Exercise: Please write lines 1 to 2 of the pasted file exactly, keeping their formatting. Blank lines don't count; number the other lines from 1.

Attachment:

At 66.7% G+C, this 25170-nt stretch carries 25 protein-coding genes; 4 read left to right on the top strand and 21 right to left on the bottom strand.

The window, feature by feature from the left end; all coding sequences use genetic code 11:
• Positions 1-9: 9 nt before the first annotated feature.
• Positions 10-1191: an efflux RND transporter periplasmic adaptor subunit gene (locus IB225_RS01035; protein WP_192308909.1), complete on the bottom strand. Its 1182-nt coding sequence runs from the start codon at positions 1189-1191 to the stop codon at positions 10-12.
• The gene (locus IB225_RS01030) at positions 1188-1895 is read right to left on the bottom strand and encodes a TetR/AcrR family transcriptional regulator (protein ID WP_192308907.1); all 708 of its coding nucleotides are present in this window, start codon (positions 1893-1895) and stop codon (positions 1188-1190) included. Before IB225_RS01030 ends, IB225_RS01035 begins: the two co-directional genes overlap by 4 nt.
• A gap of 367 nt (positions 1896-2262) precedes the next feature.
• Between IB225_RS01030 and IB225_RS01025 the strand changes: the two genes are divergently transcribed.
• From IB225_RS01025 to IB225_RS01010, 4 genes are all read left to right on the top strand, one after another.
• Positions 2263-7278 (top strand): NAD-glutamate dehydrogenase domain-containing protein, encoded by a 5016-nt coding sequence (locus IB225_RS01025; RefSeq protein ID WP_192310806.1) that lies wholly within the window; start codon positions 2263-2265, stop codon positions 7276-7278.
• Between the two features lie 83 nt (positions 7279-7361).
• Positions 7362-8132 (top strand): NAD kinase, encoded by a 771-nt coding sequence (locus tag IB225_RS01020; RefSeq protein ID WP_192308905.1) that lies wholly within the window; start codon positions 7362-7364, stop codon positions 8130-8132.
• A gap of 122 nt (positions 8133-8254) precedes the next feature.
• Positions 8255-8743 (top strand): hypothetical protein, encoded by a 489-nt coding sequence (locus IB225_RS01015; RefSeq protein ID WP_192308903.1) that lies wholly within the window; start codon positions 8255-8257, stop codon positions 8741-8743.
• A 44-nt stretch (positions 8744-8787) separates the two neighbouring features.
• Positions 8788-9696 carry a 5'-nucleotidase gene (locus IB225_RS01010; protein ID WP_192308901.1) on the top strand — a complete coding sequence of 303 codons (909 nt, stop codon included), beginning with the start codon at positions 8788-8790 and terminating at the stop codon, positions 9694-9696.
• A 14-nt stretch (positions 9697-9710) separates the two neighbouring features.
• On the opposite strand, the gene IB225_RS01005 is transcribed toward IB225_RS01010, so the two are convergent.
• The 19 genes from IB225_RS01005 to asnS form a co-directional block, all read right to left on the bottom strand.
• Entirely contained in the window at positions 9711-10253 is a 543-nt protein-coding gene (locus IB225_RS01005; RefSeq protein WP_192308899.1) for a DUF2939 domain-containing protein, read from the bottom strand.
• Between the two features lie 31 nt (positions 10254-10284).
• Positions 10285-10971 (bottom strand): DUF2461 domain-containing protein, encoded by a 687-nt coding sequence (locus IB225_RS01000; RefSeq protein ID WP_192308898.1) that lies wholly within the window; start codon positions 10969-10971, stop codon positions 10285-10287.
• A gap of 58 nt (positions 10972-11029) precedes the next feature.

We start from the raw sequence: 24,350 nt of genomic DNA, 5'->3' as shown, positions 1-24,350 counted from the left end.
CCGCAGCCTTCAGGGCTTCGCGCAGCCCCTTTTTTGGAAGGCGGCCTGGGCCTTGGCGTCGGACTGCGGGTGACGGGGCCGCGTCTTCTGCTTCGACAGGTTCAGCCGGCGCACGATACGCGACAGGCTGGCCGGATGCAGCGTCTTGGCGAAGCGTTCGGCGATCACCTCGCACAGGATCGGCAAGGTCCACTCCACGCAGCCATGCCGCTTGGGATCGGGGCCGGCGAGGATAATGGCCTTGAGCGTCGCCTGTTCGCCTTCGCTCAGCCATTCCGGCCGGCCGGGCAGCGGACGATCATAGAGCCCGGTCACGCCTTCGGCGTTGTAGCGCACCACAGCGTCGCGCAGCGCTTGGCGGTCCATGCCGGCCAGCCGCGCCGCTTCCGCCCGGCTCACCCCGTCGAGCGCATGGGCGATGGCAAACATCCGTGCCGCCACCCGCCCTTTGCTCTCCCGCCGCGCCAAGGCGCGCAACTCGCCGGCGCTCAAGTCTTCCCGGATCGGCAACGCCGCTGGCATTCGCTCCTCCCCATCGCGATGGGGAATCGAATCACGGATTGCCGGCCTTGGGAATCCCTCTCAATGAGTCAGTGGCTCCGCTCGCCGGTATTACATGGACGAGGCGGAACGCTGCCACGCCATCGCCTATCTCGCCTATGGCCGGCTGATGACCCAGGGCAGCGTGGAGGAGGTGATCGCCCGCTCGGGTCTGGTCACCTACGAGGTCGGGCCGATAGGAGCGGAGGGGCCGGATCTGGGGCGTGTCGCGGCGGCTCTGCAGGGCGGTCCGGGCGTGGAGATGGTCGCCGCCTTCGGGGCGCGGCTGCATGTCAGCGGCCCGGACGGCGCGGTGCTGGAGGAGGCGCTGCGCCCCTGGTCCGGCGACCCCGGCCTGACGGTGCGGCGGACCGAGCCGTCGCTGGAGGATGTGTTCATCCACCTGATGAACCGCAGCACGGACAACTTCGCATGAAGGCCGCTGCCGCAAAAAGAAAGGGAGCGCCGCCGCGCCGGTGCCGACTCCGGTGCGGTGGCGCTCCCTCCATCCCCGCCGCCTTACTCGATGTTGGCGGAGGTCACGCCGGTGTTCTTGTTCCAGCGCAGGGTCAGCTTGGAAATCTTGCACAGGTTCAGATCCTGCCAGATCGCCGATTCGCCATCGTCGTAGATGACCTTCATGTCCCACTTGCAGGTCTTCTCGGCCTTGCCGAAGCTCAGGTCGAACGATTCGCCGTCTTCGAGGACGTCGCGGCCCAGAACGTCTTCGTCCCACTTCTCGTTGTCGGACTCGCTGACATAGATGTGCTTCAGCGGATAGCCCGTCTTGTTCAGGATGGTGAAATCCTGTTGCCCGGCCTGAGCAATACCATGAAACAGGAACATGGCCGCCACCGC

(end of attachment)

At 66.7% G+C, this 25170-nt stretch carries 25 protein-coding genes; 4 read left to right on the top strand and 21 right to left on the bottom strand.

The window, feature by feature from the left end; all coding sequences use genetic code 11: